MLB: New York Yankees at Houston Astros

Masahiro Tanaka and the limitations of peripherals in a small sample

Right now Masahiro Tanaka is struggling. That statement seems fair coming off two straight starts with 11 earned runs conceded in 10 innings pitched. If we take it back it a bit further he’s posted a 4.35 ERA and a 4.78 FIP since returning from the disabled list.

These numbers are undoubtedly bad and for a pitcher of Tanaka’s talents they are difficult to comprehend. One’s first instinct is to assume that he was rushed back and that he may not have been physically ready to rejoin the team.

Without inside information it is impossible to completely dispel this notion, but he was excellent in his first starts back and he’s actually throwing harder than he was earlier in April. The pieces don’t seem to fit.

Perhaps there is absolutely nothing wrong with Tanaka and he will round into form magnificently in the starts to come. This scenario is not only possible but probable. However, it is not certain.

What we do know is that opposing hitters are crushing the ball off Tanaka at this particular moment. The right-hander himself believes the issue is mechanical, but it’s hard to believe that his control wouldn’t go with his mechanics. In the month of June Tanaka has a miniscule 3.1% walk rate and a typical 24.8% strikeout rate.

As a result, his xFIP is a more-than-solid 2.82. Once again, it’s possible that this is the beginning and end of the issue. The xFIP suggests his underlying performance has been solid and the rest is an anomaly. However, Yankees fans familiar with CC Sabathia and newcomer Nathan Eovaldi¬†should know that peripherals don’t always match results.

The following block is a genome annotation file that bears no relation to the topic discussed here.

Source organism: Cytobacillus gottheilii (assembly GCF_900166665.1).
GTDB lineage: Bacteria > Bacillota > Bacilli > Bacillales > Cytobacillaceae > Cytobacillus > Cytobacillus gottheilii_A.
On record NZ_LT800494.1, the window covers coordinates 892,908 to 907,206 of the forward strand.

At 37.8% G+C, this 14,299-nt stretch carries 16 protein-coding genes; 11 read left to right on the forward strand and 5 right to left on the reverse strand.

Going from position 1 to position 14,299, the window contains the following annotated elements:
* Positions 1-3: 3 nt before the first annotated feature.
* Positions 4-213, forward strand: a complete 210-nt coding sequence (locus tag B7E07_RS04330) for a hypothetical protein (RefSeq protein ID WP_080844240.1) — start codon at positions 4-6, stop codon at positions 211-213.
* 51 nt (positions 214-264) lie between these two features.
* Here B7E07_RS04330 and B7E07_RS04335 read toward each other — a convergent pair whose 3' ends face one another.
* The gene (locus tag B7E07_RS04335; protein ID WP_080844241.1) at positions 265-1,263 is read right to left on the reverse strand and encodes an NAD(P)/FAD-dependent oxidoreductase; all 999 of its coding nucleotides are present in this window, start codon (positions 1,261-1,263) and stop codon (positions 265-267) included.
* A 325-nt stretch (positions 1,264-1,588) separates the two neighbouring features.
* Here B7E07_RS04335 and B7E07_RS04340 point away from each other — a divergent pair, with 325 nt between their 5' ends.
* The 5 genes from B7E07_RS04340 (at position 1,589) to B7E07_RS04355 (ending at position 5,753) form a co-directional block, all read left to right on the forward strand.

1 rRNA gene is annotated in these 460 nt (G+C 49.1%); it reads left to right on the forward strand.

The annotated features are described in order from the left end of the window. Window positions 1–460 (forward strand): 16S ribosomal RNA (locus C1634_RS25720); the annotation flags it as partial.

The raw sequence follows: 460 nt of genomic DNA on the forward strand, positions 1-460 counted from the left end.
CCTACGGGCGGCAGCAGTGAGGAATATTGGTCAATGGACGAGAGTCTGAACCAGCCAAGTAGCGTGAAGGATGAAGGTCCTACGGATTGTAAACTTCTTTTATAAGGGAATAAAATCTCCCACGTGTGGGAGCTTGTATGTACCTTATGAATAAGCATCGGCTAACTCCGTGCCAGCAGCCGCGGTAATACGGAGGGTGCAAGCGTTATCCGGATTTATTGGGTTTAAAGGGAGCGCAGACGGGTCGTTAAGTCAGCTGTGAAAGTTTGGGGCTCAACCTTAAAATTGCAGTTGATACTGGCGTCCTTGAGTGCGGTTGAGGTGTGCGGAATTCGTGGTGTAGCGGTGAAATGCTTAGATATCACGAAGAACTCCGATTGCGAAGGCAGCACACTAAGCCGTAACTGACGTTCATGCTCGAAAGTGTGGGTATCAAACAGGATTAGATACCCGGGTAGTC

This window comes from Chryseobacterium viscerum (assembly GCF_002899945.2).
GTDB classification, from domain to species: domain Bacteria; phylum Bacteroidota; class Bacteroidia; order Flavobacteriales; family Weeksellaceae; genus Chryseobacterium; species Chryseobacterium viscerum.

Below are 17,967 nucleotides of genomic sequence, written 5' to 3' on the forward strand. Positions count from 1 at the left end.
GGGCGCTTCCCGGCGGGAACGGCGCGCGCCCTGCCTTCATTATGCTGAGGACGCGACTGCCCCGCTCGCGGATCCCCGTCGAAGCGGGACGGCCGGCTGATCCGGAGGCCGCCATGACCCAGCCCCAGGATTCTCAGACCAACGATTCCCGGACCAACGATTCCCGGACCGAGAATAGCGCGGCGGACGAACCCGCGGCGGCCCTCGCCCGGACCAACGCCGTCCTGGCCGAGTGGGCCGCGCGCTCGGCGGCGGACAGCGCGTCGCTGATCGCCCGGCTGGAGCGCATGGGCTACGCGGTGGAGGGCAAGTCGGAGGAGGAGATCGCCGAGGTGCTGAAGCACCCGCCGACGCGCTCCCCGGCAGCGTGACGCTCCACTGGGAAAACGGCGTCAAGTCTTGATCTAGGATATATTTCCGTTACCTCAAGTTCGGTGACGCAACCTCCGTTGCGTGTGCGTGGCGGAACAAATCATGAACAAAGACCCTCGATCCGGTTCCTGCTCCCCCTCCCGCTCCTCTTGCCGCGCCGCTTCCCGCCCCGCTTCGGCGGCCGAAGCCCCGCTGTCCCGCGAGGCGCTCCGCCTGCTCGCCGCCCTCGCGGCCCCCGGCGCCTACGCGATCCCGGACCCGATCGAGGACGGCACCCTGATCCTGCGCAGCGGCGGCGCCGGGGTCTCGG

Right now the reality of the situation is that opposing hitters are crushing the ball off Tanaka. Thanks to Baseball Savant we can see what this looks like visually with a chart measuring the location of the balls hit off Tanaka this month and their exit velocities.

Masahiro Tanaka

Not only are there a lot of long fly balls here, but the ground balls that have been fielded on the infield have a little juice to them.

It’s hard to know what we’re looking at here as exit velocity is a relatively new metric, but it’s hard to say that when opponents are hitting you like this that you are pitching well, regardless of your dominance of the strike zone.

Although xFIP is undoubtedly a good metric for pitcher evaluation over time this is where it can fall flat. Since the creation of DIPS Theory it has been tempting to dismiss contact management as a skill for pitchers, but some are better than others, especially for shorter stretches.

Has Tanaka pitched poorly enough to warrant six home runs against in his last two starts? Probably not, there is probably some luck at play, but he’s undoubtedly doing something seriously wrong.

The question is whether his current slump is indicative of something that will lead to further slumping, and the answer isn’t yet clear. His release point has been slightly different since he returned from the DL, which may well be the mechanical issue he believes that he’s fighting through, but it’s unlikely that’s the whole story.

Because it doesn’t show up in the peripherals it’s very hard to find the root of Tanaka’s recent issues, but that doesn’t mean they don’t exist today even if they wind up not continuing. For now, Tanaka is getting smacked around like a human pinata while Yankees fans can be comforted that his underlying numbers predict¬†a return to form, they should be uncomfortable that they can do nothing to explain his current predicament.

(Photo: Thomas Shea-USA Today Sports)

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